“We selected them in that way to fit needs,” Walker said. “If you tasted Ambulo Blanc in a panel, you’d call it Sauvignon Blanc.”

He expects California winemakers will predominantly use the cultivars in blends, and due to the federal 75/25 regulation that requires a wine be at least 75 percent of the listed varietal, there’s a lot of room for these new grapes to come into play. 

Doug Fletcher, a wine and vineyard consultant and former vice president of winemaking for the Terlato Wine Group, planted two of the new cultivars, Caminante Blanc and Errante Noir. He said the future for marketing the grapes is probably in blends or wineries’ proprietary branding.

“We didn’t really have Pierce’s disease issues, I just loved the varieties,” Fletcher said. “The first time I went to taste the fruit, probably five or six years ago, I remember being surprised that it tasted so good.”

Adam Tolmach, the owner of The Ojai Vineyard in Southern California, made wine for the first time this year from four of the new cultivars. 

“It’s been a thrill” starting to get to know them, he said, but he’s still thinking about how he might market them, perhaps under a whimsical brand name, rather than as an unknown new varietal.

“These taste like European grape varieties. That’s the great step forward,” Tolmach said. “We make red and white blends, so they can always go there. But I think they have more promise than that.” 

The lack of cold winter weather in Southern California means more sharpshooter pressure, Tolmach said, a risk that could be more common elsewhere in California, as the climate warms.

“In the last five or 10 years, when there are major problems with Pierce’s disease there (in northern Santa Barbara County) it appears to be associated with really mild winters,” he said. “It’s amazing to be able to grow grapes here and not spray a lot.”

In the Southern U.S., where Pierce’s disease pressure has limited vineyard production, the new varieties could also create new opportunities for wineries and wine tourism, Walker said.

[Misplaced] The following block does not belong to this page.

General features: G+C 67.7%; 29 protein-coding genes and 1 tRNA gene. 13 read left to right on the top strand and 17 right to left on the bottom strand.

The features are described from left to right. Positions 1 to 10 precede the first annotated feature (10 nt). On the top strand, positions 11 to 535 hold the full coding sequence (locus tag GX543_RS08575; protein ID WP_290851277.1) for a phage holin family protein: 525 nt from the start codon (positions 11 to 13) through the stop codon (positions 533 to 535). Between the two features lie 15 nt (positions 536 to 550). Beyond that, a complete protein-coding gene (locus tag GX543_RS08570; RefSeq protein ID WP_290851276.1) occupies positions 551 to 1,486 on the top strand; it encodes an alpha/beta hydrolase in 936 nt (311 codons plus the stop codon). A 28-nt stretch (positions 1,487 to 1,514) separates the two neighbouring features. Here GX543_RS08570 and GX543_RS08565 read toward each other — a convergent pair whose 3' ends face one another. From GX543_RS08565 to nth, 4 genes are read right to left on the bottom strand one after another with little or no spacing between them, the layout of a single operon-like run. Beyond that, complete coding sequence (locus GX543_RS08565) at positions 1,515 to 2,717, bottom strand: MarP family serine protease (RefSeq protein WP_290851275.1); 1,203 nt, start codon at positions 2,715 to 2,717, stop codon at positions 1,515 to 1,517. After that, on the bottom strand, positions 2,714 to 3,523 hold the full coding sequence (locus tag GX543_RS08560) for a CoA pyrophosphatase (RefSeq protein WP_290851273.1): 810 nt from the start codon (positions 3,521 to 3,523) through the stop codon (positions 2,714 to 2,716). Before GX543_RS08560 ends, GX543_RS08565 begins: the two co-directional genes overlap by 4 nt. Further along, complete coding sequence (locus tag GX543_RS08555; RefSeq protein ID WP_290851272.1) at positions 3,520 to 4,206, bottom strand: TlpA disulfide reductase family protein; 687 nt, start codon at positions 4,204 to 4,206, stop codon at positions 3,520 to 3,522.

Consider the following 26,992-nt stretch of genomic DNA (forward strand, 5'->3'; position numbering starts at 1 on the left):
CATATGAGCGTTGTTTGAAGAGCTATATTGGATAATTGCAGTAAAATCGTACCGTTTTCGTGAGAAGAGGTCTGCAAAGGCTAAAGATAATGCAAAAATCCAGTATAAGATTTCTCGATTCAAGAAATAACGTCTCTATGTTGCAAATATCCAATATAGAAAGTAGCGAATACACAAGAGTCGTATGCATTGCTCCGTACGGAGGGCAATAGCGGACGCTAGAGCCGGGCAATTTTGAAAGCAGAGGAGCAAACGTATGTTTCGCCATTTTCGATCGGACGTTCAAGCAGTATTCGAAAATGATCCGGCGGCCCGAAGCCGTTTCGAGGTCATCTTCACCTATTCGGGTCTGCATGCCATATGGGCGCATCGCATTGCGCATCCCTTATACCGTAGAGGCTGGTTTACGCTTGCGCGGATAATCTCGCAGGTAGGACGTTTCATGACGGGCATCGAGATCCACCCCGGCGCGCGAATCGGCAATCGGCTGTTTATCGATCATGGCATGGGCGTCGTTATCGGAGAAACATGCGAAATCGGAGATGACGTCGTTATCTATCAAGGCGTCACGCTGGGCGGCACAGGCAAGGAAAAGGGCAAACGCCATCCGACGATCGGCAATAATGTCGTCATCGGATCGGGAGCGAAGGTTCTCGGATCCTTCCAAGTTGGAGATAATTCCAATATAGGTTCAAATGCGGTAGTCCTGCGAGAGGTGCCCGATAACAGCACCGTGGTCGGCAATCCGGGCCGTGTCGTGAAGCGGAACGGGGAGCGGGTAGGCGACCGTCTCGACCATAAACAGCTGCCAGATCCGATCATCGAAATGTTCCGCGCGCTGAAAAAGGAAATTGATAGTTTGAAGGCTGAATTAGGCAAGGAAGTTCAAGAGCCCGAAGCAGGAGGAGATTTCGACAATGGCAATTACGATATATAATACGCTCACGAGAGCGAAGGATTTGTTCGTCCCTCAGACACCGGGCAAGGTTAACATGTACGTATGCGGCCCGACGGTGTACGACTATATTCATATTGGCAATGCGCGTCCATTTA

A limited amount of planting material should be available for propagation this year, but it remains to be seen how much the industry will embrace the new varieties and plant them, Walker said. More cultivars from the program are in the final stages of evaluation, as well.

Like the five recent releases, all the selections in the program carry PDR1 – the powerful Pierce’s disease resistance from V. arizonica. Researchers don’t know exactly how it works, but it’s consistent across many wild accessions. Genetic markers can help select for this trait, Walker said, and help the breeding program weed out seedlings faster, but ultimately, he’s selecting based on the phenotype — all the traits the plants express.

Genetic markers matter the most for breeders who want to layer resistance genes, Walker said — one of the next goals for his program. Layering in Pierce’s disease resistance traits from other grape species will provide extra insurance against pathogen evolution.

Another target: powdery mildew. Walker hopes the breeding program eventually will incorporate resistance to both diseases into the same varieties. 

That will be up to the next breeder, Walker said, as he is nearing retirement. But he’s optimistic that the wine industry is nearing a turning point where it will be ready to accept more new cultivars bred to reduce disease pressure, reduce pesticide use and make great wine.

“The only good thing about climate change is that it’s going to force a radical re-evaluation of viticulture,” he said, breaking down the varietal traditions by region for more experimentation and greater use of genetic diversity to solve viticulture challenges. “The floodgates need to open so they realize we need to be looking at a wider variety of wine varieties. … We have all the tools we need to solve virtually all the grape disease problems through classical breeding and hard work.” •

by Kate Prengaman